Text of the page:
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Discussion in 'Shiny Things' started by a1fa, Nov 29, 2009.
What happened to the master bakers?
I'm no master, but I'll answer. I went skiing in Colorado. Just got back last night. I'll probably bake something tomorrow.
Oftentimes on high hydration doughs a good solid bake is required to get rid of some of the moisture.
Also, I tend to prefer most bread after a suitable rest. Say 5-24 hrs. That allows the crumb to stabilize, flavors to meld.
By the looks of that loaf, I'd bet that if you baked it longer it'd solve the doughy crumb and you'd get a nicer crust. Color is flavor. Bake to a darker brown/black to caramelize the sugars on the outside. You'll be surprised at what you find!
I know that's meant as joke but it's not a laughing matter. There are less than 100 certified master bakers in the US. I think there are now 79. It's a big deal in my world, and something I couldnt imagine ever attaining.
It was more of an observation that professional bakers seemed to take over the thread.
Fair enough, but I think I'm the only one? I'm happy to lurk from now on, if that's what everyone wants. Say the word!
I think it's just Jim- I worked as a baker for a while, about 10 years ago, but nowadays I just sometimes make a couple loaves of bread, in a little kitchen aid and an apartment size oven.
Ignore him, Jim, he's being a troll.
Been reading this thread through and through. Took a shot at it today, my first attempt.
looks good shady, bet it tasted good too
I'ma doin' more of this.
Kinda fun, ain't it.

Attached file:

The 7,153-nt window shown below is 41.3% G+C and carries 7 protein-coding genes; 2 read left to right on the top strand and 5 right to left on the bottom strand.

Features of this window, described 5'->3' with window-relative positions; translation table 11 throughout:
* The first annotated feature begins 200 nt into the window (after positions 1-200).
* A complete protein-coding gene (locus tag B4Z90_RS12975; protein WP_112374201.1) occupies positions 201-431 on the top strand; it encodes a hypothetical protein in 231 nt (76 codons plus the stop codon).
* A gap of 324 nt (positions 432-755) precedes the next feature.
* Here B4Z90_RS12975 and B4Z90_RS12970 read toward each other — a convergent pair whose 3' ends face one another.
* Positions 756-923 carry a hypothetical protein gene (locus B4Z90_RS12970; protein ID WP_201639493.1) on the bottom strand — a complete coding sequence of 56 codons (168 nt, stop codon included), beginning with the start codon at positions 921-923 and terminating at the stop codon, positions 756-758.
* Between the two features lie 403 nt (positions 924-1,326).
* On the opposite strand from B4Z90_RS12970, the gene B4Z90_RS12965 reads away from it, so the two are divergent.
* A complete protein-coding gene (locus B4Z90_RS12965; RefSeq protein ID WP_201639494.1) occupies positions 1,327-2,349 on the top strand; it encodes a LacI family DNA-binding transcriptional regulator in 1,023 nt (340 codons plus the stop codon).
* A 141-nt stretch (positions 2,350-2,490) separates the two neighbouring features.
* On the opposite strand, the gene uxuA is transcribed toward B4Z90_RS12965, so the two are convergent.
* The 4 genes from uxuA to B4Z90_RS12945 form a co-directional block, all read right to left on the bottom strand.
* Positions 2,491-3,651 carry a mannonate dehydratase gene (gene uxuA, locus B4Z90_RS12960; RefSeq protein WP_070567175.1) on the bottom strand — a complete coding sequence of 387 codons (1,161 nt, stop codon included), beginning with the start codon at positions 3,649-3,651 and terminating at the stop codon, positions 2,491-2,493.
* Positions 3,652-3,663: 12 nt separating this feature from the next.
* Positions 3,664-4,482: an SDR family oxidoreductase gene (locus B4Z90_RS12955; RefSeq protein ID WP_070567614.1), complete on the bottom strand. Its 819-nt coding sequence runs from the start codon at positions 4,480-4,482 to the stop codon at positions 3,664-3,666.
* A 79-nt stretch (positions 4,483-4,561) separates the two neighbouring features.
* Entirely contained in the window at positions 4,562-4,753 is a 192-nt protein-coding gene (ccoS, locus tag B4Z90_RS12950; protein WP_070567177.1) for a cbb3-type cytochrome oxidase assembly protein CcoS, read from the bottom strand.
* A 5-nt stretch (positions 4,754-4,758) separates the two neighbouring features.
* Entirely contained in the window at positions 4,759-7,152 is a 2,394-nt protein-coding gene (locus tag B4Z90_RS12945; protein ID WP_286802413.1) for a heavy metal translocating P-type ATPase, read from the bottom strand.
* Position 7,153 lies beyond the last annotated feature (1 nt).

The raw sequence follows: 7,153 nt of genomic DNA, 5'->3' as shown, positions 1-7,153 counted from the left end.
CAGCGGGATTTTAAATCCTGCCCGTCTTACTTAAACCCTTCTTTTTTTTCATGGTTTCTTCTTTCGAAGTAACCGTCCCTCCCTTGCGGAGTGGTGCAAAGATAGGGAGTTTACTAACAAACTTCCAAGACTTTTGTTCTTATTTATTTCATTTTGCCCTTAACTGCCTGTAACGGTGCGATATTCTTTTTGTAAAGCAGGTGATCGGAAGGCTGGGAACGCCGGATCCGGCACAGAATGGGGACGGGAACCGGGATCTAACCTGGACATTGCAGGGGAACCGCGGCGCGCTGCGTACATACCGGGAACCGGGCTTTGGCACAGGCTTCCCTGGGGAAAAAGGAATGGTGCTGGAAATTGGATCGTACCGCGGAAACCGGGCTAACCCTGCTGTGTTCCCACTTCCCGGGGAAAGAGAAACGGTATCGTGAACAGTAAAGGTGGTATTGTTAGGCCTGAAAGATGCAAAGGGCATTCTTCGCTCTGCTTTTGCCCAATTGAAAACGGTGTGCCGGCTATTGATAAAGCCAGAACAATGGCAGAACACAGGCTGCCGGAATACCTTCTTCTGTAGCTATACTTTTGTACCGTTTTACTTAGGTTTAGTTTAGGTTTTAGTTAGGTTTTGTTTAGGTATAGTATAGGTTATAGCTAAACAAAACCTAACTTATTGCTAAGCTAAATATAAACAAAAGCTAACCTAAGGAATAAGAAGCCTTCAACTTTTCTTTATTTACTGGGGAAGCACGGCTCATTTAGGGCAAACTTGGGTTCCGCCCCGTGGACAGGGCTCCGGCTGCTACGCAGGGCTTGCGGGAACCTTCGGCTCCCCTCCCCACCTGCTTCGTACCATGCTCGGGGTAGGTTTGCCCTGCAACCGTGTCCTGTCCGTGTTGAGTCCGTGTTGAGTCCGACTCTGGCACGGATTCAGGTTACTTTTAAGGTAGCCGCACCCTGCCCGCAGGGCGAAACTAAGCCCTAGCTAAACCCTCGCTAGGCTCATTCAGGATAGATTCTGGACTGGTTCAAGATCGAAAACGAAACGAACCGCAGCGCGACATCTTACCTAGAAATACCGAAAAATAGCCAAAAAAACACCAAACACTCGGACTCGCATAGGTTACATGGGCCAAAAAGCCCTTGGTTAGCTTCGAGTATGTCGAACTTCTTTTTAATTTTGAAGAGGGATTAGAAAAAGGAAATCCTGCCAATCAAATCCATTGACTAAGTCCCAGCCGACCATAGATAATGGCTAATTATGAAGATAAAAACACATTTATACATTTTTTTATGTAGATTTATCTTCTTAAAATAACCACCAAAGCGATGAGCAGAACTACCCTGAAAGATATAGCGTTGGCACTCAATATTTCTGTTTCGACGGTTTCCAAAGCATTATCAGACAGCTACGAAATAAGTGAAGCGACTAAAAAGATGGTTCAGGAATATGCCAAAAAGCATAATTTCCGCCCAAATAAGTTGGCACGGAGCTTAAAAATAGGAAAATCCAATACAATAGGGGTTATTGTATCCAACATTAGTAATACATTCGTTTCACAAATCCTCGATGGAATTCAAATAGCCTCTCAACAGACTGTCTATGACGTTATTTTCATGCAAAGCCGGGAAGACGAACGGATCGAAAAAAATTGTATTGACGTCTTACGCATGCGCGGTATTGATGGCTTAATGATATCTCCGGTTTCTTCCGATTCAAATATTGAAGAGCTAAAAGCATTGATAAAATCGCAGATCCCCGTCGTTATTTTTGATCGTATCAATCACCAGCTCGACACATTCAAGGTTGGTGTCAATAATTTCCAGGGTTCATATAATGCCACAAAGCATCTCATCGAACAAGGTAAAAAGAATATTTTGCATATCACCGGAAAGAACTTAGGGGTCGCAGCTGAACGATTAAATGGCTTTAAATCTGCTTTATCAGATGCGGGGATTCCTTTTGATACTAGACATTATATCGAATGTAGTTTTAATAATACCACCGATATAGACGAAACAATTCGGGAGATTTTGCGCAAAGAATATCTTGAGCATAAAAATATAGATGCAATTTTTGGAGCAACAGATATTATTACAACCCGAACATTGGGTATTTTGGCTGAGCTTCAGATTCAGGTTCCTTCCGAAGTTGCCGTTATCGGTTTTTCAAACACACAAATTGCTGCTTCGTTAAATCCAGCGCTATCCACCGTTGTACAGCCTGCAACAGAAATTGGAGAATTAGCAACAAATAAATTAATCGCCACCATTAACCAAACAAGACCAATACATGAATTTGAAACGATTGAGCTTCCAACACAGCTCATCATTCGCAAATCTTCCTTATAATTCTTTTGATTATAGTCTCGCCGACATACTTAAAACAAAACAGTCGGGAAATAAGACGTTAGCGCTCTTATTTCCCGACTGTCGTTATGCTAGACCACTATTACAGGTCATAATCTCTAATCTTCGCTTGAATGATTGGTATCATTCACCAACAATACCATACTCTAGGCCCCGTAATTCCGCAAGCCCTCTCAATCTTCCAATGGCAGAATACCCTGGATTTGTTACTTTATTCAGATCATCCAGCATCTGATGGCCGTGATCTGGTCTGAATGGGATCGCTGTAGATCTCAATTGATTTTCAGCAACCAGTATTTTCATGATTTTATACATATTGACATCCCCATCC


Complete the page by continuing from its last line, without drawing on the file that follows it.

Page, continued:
I have a batch about ready to throw in the oven. I tried something different. I dumped what whole wheat I had in my hopper into the bowl, along with enough bread flour to make it 400 grams, then added the water, salt, and yeast. It ended up being about 300 grams whole wheat, 100 g. bread flour. May be good, may be a hockey puck.
Took the second half of my dough which sat overnight for total of about 15 hours of rise-ferment-whatever, and used the crock pot method this morning.
Now we's getting somewhere.
OK, now, take 5% of that dough just before baking, and add that to your next mix, without the yeast and see how it comes out Post back with pictures!
What? You mean I can culture this yeast that way? Keep it in the fridge in a jar?
Speak to me, oh mighty one.
Well, kinda sorta but not really.
If you pulled a little from the dough you make, you could use it as a preferment for the next dough. If you poke around in baking texts you'll see references to Biga, sponge, pate fermentee etc. These are yeasted preferments used in final doughs. What I'm suggesting would be closest to a pate fermentee or old dough. Can you do it? Absolutely, and if you nail it it'll be even better than what you're making now, but all the parameters would need to be pretty right on. 5% is an educated guess for such a long fermented bread, but I think it'd be about right. I misspoke though. If you try it, pull the 5% from the dough just before shaping so it's a little younger/fresher. Since this is such a long process you guys are doing, I wouldn't do it more than once.